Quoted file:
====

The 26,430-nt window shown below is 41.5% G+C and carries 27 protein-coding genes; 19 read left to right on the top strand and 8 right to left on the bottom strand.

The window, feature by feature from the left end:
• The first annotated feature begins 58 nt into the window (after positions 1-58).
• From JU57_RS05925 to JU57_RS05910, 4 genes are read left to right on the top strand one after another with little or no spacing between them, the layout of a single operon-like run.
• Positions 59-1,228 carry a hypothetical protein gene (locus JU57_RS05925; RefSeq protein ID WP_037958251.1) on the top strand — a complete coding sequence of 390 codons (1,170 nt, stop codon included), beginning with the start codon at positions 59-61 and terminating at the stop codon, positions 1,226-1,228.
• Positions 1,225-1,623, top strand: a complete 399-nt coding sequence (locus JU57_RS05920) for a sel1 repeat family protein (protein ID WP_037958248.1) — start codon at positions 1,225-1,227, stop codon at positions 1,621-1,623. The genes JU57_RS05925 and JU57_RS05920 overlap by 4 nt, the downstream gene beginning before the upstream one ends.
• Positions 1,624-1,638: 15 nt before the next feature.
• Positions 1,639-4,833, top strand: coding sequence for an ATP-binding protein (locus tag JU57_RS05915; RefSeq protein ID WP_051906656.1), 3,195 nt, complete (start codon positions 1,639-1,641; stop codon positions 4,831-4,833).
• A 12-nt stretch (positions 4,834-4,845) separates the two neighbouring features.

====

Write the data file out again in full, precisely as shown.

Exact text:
The 26,430-nt window shown below is 41.5% G+C and carries 27 protein-coding genes; 19 read left to right on the top strand and 8 right to left on the bottom strand.

The window, feature by feature from the left end:
• The first annotated feature begins 58 nt into the window (after positions 1-58).
• From JU57_RS05925 to JU57_RS05910, 4 genes are read left to right on the top strand one after another with little or no spacing between them, the layout of a single operon-like run.
• Positions 59-1,228 carry a hypothetical protein gene (locus JU57_RS05925; RefSeq protein ID WP_037958251.1) on the top strand — a complete coding sequence of 390 codons (1,170 nt, stop codon included), beginning with the start codon at positions 59-61 and terminating at the stop codon, positions 1,226-1,228.
• Positions 1,225-1,623, top strand: a complete 399-nt coding sequence (locus JU57_RS05920) for a sel1 repeat family protein (protein ID WP_037958248.1) — start codon at positions 1,225-1,227, stop codon at positions 1,621-1,623. The genes JU57_RS05925 and JU57_RS05920 overlap by 4 nt, the downstream gene beginning before the upstream one ends.
• Positions 1,624-1,638: 15 nt before the next feature.
• Positions 1,639-4,833, top strand: coding sequence for an ATP-binding protein (locus tag JU57_RS05915; RefSeq protein ID WP_051906656.1), 3,195 nt, complete (start codon positions 1,639-1,641; stop codon positions 4,831-4,833).
• A 12-nt stretch (positions 4,834-4,845) separates the two neighbouring features.